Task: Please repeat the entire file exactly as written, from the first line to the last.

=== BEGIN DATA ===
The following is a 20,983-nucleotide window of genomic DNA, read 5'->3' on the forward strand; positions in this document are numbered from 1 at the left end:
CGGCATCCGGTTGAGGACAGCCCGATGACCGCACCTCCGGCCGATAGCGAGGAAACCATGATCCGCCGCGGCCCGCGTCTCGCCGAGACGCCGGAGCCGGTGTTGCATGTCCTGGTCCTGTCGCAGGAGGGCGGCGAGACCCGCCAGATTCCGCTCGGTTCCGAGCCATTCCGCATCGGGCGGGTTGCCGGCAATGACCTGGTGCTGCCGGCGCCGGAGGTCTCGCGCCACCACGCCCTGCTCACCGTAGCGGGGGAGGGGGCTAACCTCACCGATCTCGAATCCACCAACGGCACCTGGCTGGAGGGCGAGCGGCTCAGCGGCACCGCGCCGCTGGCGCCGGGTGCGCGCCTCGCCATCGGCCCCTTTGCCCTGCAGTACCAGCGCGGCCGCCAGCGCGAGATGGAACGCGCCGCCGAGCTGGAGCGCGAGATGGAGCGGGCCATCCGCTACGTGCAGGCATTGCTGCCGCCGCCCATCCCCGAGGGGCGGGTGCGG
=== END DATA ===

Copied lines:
The following is a 20,983-nucleotide window of genomic DNA, read 5'->3' on the forward strand; positions in this document are numbered from 1 at the left end:
CGGCATCCGGTTGAGGACAGCCCGATGACCGCACCTCCGGCCGATAGCGAGGAAACCATGATCCGCCGCGGCCCGCGTCTCGCCGAGACGCCGGAGCCGGTGTTGCATGTCCTGGTCCTGTCGCAGGAGGGCGGCGAGACCCGCCAGATTCCGCTCGGTTCCGAGCCATTCCGCATCGGGCGGGTTGCCGGCAATGACCTGGTGCTGCCGGCGCCGGAGGTCTCGCGCCACCACGCCCTGCTCACCGTAGCGGGGGAGGGGGCTAACCTCACCGATCTCGAATCCACCAACGGCACCTGGCTGGAGGGCGAGCGGCTCAGCGGCACCGCGCCGCTGGCGCCGGGTGCGCGCCTCGCCATCGGCCCCTTTGCCCTGCAGTACCAGCGCGGCCGCCAGCGCGAGATGGAACGCGCCGCCGAGCTGGAGCGCGAGATGGAGCGGGCCATCCGCTACGTGCAGGCATTGCTGCCGCCGCCCATCCCCGAGGGGCGGGTGCGG